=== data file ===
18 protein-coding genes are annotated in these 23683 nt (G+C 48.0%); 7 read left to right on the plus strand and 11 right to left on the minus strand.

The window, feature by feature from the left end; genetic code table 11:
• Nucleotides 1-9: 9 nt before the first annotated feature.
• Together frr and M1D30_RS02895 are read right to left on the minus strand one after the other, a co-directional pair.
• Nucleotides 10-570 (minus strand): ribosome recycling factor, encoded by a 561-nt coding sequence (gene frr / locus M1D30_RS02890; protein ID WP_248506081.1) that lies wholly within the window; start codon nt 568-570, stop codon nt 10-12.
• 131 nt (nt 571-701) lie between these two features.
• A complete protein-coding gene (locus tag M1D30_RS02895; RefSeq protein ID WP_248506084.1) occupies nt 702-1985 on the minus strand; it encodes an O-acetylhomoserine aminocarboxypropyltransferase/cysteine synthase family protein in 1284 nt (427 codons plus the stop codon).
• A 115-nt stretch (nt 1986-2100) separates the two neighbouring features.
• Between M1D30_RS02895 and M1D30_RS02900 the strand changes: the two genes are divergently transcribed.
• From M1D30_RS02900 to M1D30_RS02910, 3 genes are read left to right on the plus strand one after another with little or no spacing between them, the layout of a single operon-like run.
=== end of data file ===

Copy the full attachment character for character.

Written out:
18 protein-coding genes are annotated in these 23683 nt (G+C 48.0%); 7 read left to right on the plus strand and 11 right to left on the minus strand.

The window, feature by feature from the left end; genetic code table 11:
• Nucleotides 1-9: 9 nt before the first annotated feature.
• Together frr and M1D30_RS02895 are read right to left on the minus strand one after the other, a co-directional pair.
• Nucleotides 10-570 (minus strand): ribosome recycling factor, encoded by a 561-nt coding sequence (gene frr / locus M1D30_RS02890; protein ID WP_248506081.1) that lies wholly within the window; start codon nt 568-570, stop codon nt 10-12.
• 131 nt (nt 571-701) lie between these two features.
• A complete protein-coding gene (locus tag M1D30_RS02895; RefSeq protein ID WP_248506084.1) occupies nt 702-1985 on the minus strand; it encodes an O-acetylhomoserine aminocarboxypropyltransferase/cysteine synthase family protein in 1284 nt (427 codons plus the stop codon).
• A 115-nt stretch (nt 1986-2100) separates the two neighbouring features.
• Between M1D30_RS02895 and M1D30_RS02900 the strand changes: the two genes are divergently transcribed.
• From M1D30_RS02900 to M1D30_RS02910, 3 genes are read left to right on the plus strand one after another with little or no spacing between them, the layout of a single operon-like run.